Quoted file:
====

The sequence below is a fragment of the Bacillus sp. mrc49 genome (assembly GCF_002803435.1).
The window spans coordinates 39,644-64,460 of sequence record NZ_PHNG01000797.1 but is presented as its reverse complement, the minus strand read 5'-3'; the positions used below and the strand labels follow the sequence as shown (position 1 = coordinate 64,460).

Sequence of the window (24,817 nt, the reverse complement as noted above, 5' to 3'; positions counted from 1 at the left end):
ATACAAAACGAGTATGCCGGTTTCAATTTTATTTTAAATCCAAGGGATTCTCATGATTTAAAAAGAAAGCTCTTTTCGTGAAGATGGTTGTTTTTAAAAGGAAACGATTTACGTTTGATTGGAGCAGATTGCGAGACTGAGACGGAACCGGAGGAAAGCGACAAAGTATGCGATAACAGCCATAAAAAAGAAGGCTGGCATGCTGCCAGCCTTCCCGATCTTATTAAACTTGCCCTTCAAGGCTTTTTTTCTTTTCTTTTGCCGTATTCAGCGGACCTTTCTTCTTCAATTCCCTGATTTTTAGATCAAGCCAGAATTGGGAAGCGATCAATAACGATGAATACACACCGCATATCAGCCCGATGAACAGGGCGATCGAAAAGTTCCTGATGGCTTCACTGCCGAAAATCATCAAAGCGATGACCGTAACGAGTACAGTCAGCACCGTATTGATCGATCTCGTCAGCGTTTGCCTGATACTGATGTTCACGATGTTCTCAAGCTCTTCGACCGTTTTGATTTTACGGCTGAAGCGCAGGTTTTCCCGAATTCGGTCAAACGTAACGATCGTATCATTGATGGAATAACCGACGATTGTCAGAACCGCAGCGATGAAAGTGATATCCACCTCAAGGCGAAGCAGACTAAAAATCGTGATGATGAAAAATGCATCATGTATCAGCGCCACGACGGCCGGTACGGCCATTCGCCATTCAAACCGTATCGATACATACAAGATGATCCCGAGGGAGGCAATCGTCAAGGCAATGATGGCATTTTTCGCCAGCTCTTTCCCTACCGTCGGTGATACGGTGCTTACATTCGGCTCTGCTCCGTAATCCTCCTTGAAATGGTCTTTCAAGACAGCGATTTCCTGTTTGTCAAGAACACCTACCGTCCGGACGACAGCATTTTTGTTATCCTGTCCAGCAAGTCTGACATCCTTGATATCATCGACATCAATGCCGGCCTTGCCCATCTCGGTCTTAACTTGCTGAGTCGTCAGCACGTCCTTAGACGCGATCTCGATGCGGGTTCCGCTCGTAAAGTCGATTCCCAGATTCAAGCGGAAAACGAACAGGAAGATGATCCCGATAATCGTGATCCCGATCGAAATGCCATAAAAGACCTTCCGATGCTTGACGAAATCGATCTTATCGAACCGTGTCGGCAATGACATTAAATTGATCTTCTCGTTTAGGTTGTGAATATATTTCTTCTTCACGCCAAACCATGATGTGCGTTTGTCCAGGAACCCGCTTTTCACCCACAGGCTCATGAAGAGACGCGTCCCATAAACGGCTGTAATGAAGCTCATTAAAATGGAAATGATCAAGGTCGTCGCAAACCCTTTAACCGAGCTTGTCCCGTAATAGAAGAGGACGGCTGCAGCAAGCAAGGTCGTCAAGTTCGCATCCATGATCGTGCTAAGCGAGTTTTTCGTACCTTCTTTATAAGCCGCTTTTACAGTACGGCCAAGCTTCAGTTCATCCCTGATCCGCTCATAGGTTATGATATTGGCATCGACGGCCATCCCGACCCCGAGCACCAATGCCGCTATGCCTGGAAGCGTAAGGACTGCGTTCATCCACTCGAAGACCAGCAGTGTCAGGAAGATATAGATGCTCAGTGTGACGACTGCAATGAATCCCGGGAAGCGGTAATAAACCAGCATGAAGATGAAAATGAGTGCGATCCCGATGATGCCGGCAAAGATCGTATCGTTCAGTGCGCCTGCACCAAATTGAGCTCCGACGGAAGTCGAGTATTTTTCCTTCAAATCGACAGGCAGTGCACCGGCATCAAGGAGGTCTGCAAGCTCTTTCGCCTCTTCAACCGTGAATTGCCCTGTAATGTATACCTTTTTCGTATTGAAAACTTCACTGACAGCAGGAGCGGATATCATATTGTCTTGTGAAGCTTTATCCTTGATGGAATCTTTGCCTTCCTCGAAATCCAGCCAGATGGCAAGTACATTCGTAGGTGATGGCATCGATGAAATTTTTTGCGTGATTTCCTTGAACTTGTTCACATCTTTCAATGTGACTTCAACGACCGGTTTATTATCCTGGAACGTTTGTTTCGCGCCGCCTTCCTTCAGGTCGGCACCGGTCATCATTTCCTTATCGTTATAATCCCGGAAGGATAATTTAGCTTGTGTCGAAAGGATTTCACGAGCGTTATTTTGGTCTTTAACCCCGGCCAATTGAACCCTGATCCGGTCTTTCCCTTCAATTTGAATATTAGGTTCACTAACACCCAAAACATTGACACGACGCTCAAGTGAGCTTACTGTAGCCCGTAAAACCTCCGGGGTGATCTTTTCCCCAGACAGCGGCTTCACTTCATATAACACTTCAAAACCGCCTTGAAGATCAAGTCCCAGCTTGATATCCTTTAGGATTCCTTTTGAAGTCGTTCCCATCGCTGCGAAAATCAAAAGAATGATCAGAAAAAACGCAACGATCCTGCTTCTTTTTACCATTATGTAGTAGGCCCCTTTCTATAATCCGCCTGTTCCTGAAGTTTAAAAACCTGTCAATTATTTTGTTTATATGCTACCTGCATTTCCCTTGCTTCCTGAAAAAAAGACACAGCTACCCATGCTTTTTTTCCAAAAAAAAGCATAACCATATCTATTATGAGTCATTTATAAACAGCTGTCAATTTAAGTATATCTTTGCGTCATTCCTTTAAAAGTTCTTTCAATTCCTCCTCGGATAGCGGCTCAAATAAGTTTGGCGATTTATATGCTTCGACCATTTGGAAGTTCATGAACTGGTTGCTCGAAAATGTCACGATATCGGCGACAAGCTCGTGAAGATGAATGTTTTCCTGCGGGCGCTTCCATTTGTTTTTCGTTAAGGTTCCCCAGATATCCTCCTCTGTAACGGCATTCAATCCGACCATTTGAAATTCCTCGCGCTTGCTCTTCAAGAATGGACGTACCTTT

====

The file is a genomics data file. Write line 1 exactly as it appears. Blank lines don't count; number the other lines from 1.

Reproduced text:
The sequence below is a fragment of the Bacillus sp. mrc49 genome (assembly GCF_002803435.1).